The Lampard Issue

The Lampard Issue

Frank Lampard is a name that Chelsea fans have gotten accustomed to seeing in Chelsea’s starting XI for years now. He has been a guaranteed starter and for good reason: he has always given his all while playing for Chelsea. However, his place in Chelsea’s starting XI has been under scrutiny for a while now, mostly due to indifferent form.

It’s not just this season that Frank has found himself coming in for criticism. Many questioned whether he would be able to fit into AVB’s style of play last season and indeed he struggled to adapt to the young manager’s more attacking approach. But a resurgence in form under Di Matteo during the latter parts of last season saw him become a regular starter once again and he was an integral part of Chelsea’s Double-winning campaign. But poor form has seen him start Chelsea’s last 3 matches (excluding the fixture against Nordsjaelland) from the bench, with Di Matteo preferring to play Ramires in the double pivot alongside Mikel.

A lot of people have been quick to blame it on age. Indeed, Lampard is no spring chicken. At 34, he is one of the oldest members of this current Chelsea squad. But is it so easy to forget all of his performances under Robbie last season? I don’t recall anyone mentioning his age back then. Anyway, back to the matter at hand. I don’t think age has anything to do with Lampard’s recent form. Rather it’s the fact that Chelsea have changed their formation and style of play that has in turn required Super Frank to adapt to a different role that has brought about this dip in form. Here’s why.

Until very recently, Chelsea played a 4-3-3 formation that required 3 types of midfielders in the middle of the park: a defensive midfielder, a play-maker and a box-to-box midfielder. The best example of the perfect 4-3-3 would be Barcelona. Xavi is deployed as a play-maker, Sergio Busquets provides defensive cover and Andres Iniesta does the majority of the running. In Chelsea’s formation, Lampard was usually deployed as the box-to-box midfielder. It was his job to run forward and provide that extra option in attack. The fact that he had an eye for goal made him all the more useful. However, the 4-2-3-1 is slightly different in the sense that you only need a play-maker and a defensive midfielder in the middle of the park. Lampard has been deployed as the play-maker and he has struggled.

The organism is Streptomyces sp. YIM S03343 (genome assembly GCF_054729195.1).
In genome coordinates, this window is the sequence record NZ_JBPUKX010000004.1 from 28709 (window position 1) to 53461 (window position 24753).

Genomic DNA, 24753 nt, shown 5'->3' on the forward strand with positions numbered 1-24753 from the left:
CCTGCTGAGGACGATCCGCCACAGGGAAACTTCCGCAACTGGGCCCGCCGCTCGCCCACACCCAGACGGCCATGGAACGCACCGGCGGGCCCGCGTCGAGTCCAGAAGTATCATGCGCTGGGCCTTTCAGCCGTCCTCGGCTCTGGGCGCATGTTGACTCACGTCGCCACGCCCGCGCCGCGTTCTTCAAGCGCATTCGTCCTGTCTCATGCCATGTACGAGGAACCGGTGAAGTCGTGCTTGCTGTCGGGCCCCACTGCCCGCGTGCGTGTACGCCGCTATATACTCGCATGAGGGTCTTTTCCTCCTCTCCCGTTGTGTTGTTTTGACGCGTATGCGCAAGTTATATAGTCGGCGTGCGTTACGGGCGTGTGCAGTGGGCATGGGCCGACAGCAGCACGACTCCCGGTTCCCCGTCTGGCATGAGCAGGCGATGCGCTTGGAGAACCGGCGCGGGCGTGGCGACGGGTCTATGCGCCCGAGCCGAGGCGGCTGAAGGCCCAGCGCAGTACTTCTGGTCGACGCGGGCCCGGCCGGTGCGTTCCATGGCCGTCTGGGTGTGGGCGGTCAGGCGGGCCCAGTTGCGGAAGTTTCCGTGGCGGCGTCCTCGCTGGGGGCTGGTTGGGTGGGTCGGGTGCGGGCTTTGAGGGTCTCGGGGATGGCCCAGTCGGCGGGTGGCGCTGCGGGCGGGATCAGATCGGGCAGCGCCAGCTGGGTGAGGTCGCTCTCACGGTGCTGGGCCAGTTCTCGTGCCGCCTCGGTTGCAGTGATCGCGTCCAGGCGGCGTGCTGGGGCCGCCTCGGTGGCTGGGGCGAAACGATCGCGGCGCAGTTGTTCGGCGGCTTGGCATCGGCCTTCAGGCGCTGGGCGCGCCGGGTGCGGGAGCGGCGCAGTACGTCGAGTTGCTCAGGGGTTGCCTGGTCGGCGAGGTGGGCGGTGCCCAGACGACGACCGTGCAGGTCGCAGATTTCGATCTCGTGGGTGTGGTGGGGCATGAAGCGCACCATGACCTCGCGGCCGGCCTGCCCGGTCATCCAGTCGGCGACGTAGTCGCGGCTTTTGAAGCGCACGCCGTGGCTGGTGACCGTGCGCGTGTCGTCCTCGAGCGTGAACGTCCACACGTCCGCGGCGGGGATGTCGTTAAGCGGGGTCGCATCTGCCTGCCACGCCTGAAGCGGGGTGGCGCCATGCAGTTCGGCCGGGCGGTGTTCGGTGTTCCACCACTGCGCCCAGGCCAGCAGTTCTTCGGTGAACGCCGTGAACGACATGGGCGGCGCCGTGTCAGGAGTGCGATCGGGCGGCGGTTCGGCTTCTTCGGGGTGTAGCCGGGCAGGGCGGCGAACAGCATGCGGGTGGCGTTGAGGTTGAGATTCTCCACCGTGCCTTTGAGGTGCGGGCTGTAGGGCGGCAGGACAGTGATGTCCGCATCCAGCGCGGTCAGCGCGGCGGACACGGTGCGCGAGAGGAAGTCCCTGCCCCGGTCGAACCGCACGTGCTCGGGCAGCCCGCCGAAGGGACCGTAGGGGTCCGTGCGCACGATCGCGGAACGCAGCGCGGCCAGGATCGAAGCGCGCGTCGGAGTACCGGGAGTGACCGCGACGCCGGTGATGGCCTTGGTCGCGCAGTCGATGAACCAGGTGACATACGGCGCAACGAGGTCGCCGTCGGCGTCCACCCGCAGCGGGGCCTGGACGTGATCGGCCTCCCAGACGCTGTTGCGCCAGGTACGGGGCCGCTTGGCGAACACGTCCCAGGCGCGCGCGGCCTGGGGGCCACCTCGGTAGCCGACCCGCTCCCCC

The main reason Lampard has struggled is because he is still playing as if he were the box-to-box option in the 4-3-3 formation. He passes the ball sideways to Mikel (sometimes even backwards) and then immediately makes a forward run into the box, finding himself in an advanced attacking position where he can either provide that killer pass or score himself. While that was exactly what he was supposed to do a few years back, that’s simply not his job anymore. He needs to sit deep, pass the ball forward and bring the likes of Hazard, Mata and Oscar into the game and let them weave their magic. That simply hasn’t happened. Against Nordsjaelland in the Champions League, he provided the assist for the opening goal which was brilliant. However, what most people failed to notice is that he was, yet again, miles away from his position. He had almost slotted himself into the hole behind Torres.

However, I still believe that Lampard can be a more-than-useful player for Chelsea. He may not be guaranteed a place in the starting XI any longer but he is a proven match-winner with years of experience having playing at the highest level. What’s more, he loves Chelsea. Players like him can be extremely useful in tight situations. Look at the type of impact Ryan Giggs has for United. He may not start every game for them, but he does a decent job whenever called upon. Lampard can be used in a similar manner. He may be aging but that doesn’t mean that he can’t perform at the highest level any longer. We have not yet seen the last of Frank Lampard.

Shayne Dias

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